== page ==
“Sir, the probe has completed its analysis.” Blothar reported to eir superior Jizmak.

“And?” the colonel replied, snuffing out the fat cigar ey had been mostly chewing but somewhat sucking on.

“I’ll let you read it for yourself. I’ve highlighted the most relevant bits,” said Blothar, gesticulating at the datasheet as ey passed it across the metallo-ceramic desk.

“Mm,” the superior grunted, taking the sheet and brushing some phlegm and cigar ash from the display and scanning for the relevant bits.

“As you can see, the first conclusion is that the atmosphere is unsuitable for life without significant terraforming. Toxic nitrogen levels and, as our spectoanalysis indicated, improper temperature for solid carbon dioxide, which is necessary for all life as we know it.”

The larger Jizmak picked up eir extinguished cigar and chewed on the butt a bit as ey flailed to eir junior to continue.

“Um,” Blothar stuttered, having anticipated the goopier officer to respond at least a little to the data already provided. “As we also already knew, the surface of the planet is largely covered in numerous toxic substances, which occasionally re-enter the atmosphere and rain down on the land masses as well, rendering a permanent output entirely unfeasible.”

“Get to the good bits already,” sputtered Jizmak, again wiping up the screen of the dataslate after eir spittle had settled.

“Ok, well, um, according to our scientists, the surface is increasingly displaying geological activity that can’t be explained by our current understanding of plate tectonics. Small, localized hollow mountains have been known to appear over a matter of mere decades, and dry riverbeds can turn up almost overnight, making no effort to flow according to topology. Along these riverbeds the probe has recorded bizarre boulders travelling, which are entirely inorganic in nature.”

“You know what I want to know,” Jizmak oozed with a threatening glance at the younger Blothar, who indeed knew but had been intentionally delaying due to scientific curiosity at the alien landscape.

“Yes, Mir. The surface has significant stores of pure unobtanium. Curiously, the significant underground stores of the resource have been evaporating into the atmosphere.”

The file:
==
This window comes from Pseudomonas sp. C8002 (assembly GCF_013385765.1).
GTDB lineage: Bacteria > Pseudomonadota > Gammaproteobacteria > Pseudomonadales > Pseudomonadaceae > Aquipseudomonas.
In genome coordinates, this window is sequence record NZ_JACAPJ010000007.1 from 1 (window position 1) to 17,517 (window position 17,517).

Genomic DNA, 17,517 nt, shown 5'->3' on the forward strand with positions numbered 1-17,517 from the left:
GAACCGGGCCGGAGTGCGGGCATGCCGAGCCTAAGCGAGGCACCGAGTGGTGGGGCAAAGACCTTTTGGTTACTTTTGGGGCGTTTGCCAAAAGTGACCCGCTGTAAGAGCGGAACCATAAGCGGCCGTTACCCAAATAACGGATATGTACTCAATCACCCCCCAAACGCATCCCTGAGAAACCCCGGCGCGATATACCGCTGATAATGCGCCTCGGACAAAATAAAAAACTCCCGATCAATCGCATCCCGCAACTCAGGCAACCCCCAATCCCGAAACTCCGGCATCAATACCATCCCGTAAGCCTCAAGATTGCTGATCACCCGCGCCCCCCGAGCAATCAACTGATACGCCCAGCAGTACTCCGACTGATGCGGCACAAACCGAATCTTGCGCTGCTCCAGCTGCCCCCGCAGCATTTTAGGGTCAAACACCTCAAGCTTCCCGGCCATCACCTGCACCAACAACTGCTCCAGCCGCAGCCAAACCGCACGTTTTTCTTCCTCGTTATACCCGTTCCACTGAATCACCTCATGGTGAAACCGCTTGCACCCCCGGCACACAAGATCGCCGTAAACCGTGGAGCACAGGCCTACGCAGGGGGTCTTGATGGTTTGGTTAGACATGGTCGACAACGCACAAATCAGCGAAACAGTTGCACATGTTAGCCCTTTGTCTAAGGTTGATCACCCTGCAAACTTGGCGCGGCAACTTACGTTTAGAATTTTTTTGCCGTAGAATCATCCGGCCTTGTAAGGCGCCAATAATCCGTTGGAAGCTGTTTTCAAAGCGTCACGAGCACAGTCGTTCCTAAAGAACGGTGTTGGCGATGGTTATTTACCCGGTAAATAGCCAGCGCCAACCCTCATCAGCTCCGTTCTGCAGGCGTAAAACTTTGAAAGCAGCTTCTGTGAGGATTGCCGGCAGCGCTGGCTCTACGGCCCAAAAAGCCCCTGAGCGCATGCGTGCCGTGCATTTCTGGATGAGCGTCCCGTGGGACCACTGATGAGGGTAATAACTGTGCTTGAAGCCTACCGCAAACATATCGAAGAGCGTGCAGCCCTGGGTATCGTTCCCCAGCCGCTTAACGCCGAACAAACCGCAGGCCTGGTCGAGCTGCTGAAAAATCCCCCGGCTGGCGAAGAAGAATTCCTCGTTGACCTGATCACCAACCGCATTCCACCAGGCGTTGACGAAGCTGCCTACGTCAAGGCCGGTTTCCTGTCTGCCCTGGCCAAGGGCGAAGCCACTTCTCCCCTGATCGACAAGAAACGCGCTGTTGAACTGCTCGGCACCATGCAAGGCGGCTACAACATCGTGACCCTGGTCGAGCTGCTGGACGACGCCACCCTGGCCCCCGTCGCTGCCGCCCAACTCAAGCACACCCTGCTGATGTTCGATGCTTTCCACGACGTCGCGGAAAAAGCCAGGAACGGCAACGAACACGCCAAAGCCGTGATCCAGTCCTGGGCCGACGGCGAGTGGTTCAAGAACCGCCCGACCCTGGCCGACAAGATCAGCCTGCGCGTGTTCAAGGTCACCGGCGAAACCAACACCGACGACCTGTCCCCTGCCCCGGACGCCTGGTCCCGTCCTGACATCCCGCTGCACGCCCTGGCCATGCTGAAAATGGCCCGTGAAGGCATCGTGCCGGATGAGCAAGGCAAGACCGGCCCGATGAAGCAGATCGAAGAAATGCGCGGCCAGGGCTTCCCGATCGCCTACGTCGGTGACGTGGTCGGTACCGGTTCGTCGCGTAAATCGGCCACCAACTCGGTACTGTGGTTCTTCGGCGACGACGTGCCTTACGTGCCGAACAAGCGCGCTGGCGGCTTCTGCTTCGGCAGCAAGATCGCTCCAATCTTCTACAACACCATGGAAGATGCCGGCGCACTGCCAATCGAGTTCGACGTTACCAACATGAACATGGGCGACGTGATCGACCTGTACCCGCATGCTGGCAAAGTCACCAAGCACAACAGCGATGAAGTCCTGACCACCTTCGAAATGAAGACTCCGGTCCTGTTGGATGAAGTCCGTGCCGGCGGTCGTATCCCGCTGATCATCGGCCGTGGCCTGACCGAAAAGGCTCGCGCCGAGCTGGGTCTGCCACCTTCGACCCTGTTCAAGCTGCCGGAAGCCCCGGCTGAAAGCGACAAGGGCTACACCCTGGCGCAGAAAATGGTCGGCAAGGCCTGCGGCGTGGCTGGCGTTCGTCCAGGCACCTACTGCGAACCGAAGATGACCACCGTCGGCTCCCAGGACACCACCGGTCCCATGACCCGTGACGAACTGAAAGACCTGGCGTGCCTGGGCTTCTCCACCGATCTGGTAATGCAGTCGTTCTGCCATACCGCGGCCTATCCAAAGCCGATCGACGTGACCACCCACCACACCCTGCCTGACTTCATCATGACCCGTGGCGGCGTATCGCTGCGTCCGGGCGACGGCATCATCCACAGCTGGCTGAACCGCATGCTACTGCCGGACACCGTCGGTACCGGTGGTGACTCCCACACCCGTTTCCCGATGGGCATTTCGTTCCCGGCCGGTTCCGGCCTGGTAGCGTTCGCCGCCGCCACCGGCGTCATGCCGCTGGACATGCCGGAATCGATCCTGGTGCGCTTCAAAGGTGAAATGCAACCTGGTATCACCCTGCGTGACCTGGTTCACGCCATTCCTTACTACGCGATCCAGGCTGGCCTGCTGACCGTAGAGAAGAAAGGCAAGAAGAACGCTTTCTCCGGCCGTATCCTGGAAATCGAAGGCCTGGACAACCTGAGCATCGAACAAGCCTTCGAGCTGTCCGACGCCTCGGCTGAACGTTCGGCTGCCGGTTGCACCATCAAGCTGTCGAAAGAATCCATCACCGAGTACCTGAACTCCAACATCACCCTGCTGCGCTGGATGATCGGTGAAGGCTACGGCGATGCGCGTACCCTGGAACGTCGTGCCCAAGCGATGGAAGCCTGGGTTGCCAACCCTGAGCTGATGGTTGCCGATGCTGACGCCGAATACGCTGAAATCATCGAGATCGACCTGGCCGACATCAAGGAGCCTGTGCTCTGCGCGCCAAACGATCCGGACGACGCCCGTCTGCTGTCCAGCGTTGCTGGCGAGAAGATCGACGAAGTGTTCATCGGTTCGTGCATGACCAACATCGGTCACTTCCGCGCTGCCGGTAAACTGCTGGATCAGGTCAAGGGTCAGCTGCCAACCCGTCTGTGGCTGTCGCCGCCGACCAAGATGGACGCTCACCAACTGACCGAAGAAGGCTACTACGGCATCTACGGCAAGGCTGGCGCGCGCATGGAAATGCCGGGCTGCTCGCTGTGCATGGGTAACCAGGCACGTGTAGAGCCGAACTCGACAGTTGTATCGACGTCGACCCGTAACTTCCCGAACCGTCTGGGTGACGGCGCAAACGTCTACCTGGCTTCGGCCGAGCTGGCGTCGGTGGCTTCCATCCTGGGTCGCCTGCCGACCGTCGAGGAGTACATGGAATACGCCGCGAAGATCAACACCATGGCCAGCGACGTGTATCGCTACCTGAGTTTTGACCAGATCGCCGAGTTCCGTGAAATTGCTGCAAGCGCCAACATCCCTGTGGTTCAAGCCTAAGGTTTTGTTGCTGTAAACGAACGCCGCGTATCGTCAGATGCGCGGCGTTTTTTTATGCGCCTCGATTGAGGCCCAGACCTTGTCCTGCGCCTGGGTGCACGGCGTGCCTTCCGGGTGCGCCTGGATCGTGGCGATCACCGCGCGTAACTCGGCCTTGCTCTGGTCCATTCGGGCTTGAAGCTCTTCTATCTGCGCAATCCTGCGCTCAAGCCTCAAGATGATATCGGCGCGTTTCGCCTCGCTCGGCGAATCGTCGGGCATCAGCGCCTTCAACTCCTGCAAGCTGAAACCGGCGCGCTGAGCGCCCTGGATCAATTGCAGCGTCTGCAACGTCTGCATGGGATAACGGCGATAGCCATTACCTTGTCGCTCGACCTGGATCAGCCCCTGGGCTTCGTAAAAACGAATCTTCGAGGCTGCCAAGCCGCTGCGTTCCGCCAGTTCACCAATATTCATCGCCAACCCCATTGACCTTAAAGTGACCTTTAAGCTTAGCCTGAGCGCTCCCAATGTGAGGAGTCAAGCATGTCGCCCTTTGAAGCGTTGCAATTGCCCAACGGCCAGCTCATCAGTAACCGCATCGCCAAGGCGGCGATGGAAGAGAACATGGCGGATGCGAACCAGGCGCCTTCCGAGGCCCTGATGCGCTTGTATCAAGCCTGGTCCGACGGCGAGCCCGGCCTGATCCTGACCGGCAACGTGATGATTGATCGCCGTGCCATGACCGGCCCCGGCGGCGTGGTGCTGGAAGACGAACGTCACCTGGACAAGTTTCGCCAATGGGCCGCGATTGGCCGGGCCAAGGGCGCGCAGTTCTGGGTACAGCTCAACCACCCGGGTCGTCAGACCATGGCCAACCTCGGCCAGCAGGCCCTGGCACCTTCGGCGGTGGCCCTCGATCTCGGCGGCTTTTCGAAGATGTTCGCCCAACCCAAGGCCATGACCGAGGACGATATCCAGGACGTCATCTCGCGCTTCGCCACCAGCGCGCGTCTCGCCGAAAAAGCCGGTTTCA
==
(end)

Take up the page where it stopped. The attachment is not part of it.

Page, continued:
“Directly from underground? Why now?”

“That is part of what we are unsure of. We think it has something to do with the heavy geographic activities. In fact, we’ve found that in areas with the densest activity, the subterranean unobtanium is subliming the quickest. Perhaps some kind of underground pressure vents are responsible for the activity as a means of releasing undetected tectonic stress. It certainly justifies more investigation--”

A grunt from the flabbier superior cut Blothar short. “Massive stores of unobtanium in the atmosphere? And it is rising from beneath the surface of its own accord in an increasingly rapid rate? This is perfect. If we set up mines at the largest of these geological events we could establish a hoard of unobtanium large enough to undersell the Skumites within two cycles!”

“Mir, I really think we should seek to understand--”

“Blothar, you need to understand. This is more important than your valued scientific inquiry. This is wealth and power!”

The younger, slimmer Martian with a much clearer mucous layer tried to object again but his superior was already dialing the phone.

“King Urungus, the probe results are in. It’s a glim mine of unobtanium. Set course for Earth!”

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